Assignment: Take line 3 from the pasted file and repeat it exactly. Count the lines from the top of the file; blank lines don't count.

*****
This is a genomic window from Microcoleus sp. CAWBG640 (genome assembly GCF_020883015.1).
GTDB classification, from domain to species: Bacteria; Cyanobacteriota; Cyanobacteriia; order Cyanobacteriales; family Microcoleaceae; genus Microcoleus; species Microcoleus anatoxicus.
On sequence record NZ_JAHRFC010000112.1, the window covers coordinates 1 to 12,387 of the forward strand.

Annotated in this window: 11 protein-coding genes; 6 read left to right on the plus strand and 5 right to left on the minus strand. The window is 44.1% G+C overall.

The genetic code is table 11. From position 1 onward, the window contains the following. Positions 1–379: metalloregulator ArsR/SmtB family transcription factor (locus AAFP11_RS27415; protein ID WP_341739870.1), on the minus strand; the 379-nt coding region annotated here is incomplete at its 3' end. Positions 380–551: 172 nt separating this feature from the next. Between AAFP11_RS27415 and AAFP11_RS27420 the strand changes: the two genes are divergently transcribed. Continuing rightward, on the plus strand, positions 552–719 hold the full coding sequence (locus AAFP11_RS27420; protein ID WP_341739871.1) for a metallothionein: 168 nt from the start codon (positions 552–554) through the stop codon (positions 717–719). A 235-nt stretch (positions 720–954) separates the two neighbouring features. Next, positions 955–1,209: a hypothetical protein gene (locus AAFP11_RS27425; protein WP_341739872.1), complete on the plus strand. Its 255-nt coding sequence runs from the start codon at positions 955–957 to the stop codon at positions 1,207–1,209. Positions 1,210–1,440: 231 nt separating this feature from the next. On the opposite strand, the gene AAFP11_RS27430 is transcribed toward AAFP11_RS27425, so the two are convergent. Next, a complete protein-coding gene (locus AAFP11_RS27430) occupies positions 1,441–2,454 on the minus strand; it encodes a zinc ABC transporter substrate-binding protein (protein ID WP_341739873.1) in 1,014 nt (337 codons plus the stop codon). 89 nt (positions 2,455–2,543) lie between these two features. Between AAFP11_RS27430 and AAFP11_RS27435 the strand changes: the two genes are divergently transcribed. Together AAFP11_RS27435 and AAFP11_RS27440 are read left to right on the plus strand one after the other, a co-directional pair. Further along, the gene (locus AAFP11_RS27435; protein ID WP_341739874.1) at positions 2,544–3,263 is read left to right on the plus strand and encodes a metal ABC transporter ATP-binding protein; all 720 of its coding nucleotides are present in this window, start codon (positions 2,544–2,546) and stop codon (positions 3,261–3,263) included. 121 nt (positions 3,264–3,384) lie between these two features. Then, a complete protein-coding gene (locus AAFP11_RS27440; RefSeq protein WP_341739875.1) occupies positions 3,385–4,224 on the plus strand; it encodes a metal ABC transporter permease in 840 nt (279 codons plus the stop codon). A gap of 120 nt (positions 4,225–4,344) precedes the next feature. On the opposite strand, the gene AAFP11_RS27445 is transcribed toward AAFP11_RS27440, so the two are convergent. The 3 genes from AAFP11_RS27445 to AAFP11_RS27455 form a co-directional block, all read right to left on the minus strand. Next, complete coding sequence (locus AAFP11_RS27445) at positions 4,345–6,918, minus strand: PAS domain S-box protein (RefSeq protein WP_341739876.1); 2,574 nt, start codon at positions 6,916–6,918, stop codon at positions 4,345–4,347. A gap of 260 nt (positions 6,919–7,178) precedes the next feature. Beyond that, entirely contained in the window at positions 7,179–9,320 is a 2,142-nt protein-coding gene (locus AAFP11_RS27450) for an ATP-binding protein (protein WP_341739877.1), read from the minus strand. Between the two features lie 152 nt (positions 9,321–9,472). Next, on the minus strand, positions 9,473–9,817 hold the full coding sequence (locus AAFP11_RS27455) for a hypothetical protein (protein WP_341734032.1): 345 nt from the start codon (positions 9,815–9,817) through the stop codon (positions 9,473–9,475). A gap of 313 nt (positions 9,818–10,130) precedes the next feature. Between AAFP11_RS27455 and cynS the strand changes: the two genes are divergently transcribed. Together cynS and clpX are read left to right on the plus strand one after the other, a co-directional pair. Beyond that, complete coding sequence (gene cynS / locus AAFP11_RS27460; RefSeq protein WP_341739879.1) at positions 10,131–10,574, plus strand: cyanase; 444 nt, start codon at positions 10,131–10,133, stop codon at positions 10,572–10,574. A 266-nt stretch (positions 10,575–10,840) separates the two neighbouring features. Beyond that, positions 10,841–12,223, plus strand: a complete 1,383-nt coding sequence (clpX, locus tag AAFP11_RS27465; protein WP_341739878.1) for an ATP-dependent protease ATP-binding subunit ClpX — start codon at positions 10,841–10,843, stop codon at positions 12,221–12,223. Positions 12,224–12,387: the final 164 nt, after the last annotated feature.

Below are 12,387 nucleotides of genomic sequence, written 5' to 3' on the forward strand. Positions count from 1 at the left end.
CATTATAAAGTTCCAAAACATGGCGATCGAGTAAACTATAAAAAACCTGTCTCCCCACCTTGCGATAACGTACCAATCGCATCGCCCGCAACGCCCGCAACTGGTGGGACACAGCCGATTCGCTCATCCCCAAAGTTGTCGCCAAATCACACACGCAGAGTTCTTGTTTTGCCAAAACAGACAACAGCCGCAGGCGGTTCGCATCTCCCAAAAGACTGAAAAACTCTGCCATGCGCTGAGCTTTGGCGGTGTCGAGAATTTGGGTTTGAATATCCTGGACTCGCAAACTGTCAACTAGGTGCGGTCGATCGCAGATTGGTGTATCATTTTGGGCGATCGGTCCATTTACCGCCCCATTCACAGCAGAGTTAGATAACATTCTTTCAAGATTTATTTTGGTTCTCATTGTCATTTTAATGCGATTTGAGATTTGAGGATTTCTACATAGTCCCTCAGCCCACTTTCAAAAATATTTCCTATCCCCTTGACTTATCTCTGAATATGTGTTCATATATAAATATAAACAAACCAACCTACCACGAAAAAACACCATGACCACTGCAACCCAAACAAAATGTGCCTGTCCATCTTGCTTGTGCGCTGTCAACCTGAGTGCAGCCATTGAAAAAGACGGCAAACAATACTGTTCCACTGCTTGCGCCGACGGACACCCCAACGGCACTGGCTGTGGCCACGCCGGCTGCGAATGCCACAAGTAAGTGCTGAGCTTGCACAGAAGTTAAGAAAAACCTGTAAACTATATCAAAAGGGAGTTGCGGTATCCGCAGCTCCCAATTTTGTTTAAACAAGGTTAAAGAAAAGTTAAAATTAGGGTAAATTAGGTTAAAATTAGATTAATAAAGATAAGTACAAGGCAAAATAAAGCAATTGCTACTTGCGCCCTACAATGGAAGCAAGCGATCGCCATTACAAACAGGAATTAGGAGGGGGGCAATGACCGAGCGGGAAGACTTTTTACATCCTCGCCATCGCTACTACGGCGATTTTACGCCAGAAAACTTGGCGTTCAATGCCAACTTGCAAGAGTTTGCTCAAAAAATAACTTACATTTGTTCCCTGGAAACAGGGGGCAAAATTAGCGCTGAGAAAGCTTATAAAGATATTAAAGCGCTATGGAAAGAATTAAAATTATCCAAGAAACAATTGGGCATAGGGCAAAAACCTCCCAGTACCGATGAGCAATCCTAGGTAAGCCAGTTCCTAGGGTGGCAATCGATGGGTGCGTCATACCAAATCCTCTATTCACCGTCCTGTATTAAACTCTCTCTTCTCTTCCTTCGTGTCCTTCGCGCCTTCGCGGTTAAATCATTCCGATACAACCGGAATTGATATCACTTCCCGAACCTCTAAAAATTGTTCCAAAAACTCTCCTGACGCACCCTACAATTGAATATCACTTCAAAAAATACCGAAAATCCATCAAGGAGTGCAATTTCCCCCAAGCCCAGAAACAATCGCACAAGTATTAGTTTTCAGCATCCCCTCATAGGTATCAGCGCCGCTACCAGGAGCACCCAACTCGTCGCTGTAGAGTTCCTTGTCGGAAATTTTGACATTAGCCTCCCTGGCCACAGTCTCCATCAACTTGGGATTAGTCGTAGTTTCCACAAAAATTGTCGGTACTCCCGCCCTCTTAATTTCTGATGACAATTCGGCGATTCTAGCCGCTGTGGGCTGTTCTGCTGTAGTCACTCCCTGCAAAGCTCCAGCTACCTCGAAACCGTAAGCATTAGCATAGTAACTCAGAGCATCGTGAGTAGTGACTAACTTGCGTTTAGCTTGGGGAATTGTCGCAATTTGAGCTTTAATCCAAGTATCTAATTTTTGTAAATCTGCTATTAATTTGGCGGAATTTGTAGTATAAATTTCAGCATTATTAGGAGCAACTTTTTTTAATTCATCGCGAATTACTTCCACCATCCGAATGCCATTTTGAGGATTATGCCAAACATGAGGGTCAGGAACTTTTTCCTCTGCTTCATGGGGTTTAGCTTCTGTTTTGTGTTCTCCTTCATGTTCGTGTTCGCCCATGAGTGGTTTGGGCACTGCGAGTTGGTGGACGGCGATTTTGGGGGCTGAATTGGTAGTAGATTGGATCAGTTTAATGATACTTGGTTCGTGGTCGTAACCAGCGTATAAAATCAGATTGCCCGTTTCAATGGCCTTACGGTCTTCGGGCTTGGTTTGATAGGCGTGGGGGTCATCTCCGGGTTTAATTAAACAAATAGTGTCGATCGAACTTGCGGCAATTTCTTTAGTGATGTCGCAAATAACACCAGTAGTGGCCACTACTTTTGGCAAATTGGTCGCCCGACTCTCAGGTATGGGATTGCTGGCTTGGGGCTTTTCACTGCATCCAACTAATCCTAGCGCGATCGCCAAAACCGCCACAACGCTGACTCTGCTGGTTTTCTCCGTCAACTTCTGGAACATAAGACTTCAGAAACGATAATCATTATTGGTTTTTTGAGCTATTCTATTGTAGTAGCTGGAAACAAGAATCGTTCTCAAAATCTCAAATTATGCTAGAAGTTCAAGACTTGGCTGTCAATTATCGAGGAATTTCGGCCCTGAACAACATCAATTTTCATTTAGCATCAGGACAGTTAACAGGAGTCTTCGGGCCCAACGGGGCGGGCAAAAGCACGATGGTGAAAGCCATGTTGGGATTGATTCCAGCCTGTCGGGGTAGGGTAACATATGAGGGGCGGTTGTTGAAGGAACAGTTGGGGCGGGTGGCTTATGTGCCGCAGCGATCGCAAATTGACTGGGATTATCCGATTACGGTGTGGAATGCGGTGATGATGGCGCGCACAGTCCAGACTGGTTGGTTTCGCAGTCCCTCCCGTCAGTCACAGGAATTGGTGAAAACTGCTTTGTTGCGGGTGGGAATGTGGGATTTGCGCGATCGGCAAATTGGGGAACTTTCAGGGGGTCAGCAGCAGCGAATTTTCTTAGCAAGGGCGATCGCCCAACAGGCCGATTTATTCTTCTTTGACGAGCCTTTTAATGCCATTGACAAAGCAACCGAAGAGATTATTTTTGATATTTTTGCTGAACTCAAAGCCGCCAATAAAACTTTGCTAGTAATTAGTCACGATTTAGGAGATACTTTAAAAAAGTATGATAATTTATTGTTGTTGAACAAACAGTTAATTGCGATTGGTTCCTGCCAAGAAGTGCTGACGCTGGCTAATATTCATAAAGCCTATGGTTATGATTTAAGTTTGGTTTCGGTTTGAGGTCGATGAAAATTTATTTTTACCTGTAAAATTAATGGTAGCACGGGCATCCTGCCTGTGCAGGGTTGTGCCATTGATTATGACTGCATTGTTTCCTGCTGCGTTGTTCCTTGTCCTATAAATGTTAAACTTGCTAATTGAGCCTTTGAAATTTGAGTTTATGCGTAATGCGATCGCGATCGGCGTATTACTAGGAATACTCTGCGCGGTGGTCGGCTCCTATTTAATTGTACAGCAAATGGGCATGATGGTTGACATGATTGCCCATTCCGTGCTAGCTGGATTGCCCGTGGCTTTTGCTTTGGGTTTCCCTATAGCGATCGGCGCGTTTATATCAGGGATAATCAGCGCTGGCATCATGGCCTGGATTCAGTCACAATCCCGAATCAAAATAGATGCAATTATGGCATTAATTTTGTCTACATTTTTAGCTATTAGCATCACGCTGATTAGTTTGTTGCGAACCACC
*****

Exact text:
On sequence record NZ_JAHRFC010000112.1, the window covers coordinates 1 to 12,387 of the forward strand.